Tasks might include yard work (mowing the lawn, weeding, garden care), housekeeping, pet care, checking mail or ensuring the general security of the home. A fulltime professional caretaker may fully manage all aspects of the property. Work might be found in a resort, inn, ranch, hunting or fishing lodge, wild life preserve, vacation home, etc.
Compensation may just be the accommodation itself – staying in the home or property. This might not be an ideal RVer job for an RVer who already has a place to stay. But sometimes there is also a salary offered, or you can negotiate with the property owner. You might find opportunities on properties where you can stay in your RV.
And some of the assignments may be so interesting that they are worthwhile for the experience alone. Some sites that might be helpful include HomeCares.com or Caretaker-Jobs.com. For the pet-lover, a site that focuses on pet care jobs is Pet-Sitters.biz.
Tourist areas: These areas may have a good share of work opportunities. In addition to tour guides and RVer jobs at tourist attractions, these areas will tend to have more restaurants and retail establishments.
There may be jobs doing landscaping or maintenance or remodeling. Check out what the tourists do, where they stay and where they go – you are likely to get some ideas for potential jobs.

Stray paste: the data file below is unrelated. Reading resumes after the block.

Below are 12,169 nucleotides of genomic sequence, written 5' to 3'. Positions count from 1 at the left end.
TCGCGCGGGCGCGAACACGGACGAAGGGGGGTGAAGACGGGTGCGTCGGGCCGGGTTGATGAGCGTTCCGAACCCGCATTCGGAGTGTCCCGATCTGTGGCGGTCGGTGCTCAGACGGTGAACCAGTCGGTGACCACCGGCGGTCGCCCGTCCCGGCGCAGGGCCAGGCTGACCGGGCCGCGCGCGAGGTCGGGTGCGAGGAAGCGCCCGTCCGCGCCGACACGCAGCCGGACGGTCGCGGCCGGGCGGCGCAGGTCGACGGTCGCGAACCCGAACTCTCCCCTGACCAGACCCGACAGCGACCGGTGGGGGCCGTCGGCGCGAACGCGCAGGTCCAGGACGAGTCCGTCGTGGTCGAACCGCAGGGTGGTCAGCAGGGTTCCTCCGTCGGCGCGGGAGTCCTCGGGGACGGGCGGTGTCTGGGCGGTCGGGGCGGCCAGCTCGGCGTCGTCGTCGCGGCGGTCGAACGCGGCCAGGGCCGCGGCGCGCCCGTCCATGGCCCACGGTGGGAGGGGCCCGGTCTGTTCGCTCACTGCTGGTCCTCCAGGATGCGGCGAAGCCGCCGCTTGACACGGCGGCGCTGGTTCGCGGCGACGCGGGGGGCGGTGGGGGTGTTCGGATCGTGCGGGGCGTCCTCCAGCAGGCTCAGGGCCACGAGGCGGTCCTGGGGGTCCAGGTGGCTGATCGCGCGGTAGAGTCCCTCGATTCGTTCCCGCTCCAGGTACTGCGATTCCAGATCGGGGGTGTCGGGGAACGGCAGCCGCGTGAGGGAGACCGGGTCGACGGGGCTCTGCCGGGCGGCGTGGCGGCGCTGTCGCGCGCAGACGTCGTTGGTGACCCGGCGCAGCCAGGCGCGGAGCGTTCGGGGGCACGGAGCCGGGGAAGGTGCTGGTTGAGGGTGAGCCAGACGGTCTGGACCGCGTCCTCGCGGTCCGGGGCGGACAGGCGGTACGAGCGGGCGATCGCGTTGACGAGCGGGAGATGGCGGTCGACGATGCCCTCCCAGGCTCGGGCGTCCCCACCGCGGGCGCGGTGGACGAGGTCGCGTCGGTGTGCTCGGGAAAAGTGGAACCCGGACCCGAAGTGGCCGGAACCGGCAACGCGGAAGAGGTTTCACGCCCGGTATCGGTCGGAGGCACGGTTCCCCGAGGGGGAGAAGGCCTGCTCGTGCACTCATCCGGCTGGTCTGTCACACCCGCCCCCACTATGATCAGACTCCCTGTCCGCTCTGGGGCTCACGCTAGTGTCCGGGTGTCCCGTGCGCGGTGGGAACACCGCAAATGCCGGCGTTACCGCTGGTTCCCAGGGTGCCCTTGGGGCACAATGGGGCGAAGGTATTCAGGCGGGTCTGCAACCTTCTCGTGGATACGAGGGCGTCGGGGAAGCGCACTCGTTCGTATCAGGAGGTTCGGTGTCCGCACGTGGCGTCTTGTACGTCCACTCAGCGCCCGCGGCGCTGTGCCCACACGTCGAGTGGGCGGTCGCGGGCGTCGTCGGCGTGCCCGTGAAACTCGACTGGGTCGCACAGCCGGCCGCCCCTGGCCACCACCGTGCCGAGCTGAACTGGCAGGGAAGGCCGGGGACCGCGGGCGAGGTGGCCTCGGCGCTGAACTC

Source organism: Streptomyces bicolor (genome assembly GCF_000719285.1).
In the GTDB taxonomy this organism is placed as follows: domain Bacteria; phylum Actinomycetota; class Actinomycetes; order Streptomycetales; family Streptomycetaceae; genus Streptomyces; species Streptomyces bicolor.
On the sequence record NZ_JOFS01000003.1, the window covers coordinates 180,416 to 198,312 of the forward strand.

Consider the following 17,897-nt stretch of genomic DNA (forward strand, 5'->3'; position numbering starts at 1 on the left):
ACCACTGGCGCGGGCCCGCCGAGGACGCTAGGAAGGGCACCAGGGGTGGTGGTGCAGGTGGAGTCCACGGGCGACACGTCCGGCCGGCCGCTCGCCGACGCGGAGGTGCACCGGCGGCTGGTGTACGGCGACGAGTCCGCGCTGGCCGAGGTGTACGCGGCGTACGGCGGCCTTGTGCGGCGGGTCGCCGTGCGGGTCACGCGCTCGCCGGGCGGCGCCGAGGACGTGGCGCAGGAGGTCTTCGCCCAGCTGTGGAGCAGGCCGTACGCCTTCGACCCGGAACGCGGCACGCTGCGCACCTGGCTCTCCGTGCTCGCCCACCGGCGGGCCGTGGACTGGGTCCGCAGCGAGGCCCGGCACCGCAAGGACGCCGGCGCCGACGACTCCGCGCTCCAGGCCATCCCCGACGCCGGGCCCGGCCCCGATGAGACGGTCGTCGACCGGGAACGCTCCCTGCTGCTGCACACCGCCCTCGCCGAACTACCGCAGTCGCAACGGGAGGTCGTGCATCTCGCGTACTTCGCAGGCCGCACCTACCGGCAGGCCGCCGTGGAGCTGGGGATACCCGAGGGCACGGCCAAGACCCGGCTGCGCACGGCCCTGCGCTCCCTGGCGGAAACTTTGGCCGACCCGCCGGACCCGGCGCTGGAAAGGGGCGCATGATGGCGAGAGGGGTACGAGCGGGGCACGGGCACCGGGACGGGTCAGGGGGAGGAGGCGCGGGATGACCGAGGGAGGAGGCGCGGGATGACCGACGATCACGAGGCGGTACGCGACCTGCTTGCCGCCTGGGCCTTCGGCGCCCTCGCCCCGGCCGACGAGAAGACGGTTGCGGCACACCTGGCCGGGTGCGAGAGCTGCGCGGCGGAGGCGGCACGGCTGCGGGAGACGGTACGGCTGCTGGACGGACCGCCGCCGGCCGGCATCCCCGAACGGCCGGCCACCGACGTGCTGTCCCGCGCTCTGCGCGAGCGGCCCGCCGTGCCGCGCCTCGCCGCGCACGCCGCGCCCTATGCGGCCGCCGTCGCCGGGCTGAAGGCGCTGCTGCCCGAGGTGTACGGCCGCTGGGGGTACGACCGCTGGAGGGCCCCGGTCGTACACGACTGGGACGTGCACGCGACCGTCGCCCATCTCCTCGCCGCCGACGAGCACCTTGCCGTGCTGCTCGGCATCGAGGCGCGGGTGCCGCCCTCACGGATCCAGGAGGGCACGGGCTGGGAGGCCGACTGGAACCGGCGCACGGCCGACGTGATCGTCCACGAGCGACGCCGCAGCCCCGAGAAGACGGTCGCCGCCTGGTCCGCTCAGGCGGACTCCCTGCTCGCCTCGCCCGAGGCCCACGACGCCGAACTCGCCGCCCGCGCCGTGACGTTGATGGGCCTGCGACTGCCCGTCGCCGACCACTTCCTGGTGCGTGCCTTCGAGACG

Tax forms: Another RVer job might be tax form preparation. Get trained and go to work remotely or at a local tax form preparation office.
Theme and amusement parks: Often they are looking for reliable help for games, rides, souvenir sales or concession stands. The International Association of Amusement Park Attractions (IAAPA) usually holds an annual job fair in Orlando Florida. CoolWorks.com is another site with related possibilities for RVer jobs.
Casino towns: You might consider possibilities for RVer jobs in a casino. Gambling is becoming more widespread than just the biggies like Las Vegas. And casino jobs don’t mean you have to qualify to work the gaming tables. Casinos have restaurants, shops and entertainment venues. Many are affiliated with a hotel or resort. Workers are needed in maintenance, housekeeping, food service, retail, hospitality, maybe even entertainment.
Sales: You might work on the road selling products targeted to RVers, traveling a circuit that aligns with some of the many RV rallies and shows. Or you may seek work as a distributor that enables you maximum flexibility in where you travel.
Other RVer jobs include selling products targeted to campgrounds (campground maps or advertising, WiFi services, etc.).
Southeast Publications USA Inc. gives it's associates the opportunity to travel the U.S.A., camp for free and make money while doing it. They offer free campground maps to the RV parks in return for a two week stay for their sales associates. While staying in the park, associates find advertising for the map from the surrounding businesses. This pays for the map and provides supplemental income. Visit www.sepub.com for more information.